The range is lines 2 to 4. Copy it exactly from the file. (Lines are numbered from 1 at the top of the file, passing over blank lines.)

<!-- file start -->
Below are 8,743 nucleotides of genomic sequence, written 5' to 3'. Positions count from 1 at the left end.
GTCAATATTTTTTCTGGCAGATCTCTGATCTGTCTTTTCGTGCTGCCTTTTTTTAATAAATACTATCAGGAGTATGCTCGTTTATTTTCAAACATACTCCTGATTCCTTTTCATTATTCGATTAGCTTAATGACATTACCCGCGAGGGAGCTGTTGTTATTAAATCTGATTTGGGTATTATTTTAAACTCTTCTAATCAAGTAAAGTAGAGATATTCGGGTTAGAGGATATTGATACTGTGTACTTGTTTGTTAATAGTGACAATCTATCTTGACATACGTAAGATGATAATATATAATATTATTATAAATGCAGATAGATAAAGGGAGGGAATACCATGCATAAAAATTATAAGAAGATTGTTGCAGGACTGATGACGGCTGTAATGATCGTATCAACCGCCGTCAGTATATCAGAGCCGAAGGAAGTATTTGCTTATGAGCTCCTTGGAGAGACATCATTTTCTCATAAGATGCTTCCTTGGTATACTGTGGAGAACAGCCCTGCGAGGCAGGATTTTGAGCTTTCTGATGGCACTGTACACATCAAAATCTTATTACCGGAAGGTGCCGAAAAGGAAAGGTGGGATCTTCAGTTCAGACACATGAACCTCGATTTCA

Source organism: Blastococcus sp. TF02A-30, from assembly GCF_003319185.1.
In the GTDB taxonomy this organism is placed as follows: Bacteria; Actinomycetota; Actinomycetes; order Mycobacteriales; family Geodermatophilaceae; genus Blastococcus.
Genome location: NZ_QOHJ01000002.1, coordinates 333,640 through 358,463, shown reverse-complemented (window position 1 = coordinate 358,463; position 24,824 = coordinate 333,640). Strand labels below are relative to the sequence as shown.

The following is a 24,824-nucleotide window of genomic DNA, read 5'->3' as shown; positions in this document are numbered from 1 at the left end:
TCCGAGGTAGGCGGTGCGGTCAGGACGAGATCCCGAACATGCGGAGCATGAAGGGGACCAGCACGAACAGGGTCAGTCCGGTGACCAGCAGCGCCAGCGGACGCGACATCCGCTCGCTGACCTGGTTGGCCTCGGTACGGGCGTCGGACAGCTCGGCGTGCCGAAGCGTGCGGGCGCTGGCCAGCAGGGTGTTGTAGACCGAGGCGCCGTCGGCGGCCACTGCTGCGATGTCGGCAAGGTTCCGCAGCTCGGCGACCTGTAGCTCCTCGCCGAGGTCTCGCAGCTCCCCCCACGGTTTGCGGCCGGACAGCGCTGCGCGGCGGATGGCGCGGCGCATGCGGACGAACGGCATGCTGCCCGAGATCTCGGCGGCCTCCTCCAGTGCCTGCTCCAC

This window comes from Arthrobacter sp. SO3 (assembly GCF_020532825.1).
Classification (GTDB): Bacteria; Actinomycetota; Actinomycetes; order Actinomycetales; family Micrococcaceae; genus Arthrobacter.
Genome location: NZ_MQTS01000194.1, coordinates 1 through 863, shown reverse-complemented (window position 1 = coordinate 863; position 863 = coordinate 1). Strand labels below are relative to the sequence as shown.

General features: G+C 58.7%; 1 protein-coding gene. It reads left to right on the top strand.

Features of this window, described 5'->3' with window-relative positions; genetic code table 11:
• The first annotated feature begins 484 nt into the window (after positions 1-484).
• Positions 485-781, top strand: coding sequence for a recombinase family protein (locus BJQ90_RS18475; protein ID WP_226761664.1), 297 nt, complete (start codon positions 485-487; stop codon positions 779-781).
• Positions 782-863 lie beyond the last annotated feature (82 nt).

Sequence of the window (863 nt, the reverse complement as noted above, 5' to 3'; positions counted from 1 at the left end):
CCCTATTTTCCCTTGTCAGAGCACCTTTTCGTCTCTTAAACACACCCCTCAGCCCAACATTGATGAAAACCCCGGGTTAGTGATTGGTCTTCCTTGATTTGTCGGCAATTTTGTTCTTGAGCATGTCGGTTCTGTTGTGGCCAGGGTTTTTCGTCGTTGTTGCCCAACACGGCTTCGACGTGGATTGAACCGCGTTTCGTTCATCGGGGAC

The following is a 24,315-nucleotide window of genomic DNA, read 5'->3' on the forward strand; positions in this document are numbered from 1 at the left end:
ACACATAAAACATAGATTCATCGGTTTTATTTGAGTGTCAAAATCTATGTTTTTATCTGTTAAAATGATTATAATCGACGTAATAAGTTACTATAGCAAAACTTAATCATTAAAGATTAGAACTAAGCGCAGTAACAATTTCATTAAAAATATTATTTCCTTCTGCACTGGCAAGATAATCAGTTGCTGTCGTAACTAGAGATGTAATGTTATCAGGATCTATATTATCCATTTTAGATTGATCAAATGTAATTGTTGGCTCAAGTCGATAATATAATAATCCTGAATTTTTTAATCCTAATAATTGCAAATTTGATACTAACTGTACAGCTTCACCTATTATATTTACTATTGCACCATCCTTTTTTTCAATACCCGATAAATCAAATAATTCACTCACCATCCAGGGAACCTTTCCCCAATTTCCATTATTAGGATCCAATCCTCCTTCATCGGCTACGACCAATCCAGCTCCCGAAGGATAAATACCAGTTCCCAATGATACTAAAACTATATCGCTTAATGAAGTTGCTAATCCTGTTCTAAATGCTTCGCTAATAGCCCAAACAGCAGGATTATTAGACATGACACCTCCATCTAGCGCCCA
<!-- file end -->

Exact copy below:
GTCAATATTTTTTCTGGCAGATCTCTGATCTGTCTTTTCGTGCTGCCTTTTTTTAATAAATACTATCAGGAGTATGCTCGTTTATTTTCAAACATACTCCTGATTCCTTTTCATTATTCGATTAGCTTAATGACATTACCCGCGAGGGAGCTGTTGTTATTAAATCTGATTTGGGTATTATTTTAAACTCTTCTAATCAAGTAAAGTAGAGATATTCGGGTTAGAGGATATTGATACTGTGTACTTGTTTGTTAATAGTGACAATCTATCTTGACATACGTAAGATGATAATATATAATATTATTATAAATGCAGATAGATAAAGGGAGGGAATACCATGCATAAAAATTATAAGAAGATTGTTGCAGGACTGATGACGGCTGTAATGATCGTATCAACCGCCGTCAGTATATCAGAGCCGAAGGAAGTATTTGCTTATGAGCTCCTTGGAGAGACATCATTTTCTCATAAGATGCTTCCTTGGTATACTGTGGAGAACAGCCCTGCGAGGCAGGATTTTGAGCTTTCTGATGGCACTGTACACATCAAAATCTTATTACCGGAAGGTGCCGAAAAGGAAAGGTGGGATCTTCAGTTCAGACACATGAACCTCGATTTCA

Source organism: Blastococcus sp. TF02A-30, from assembly GCF_003319185.1.
In the GTDB taxonomy this organism is placed as follows: Bacteria; Actinomycetota; Actinomycetes; order Mycobacteriales; family Geodermatophilaceae; genus Blastococcus.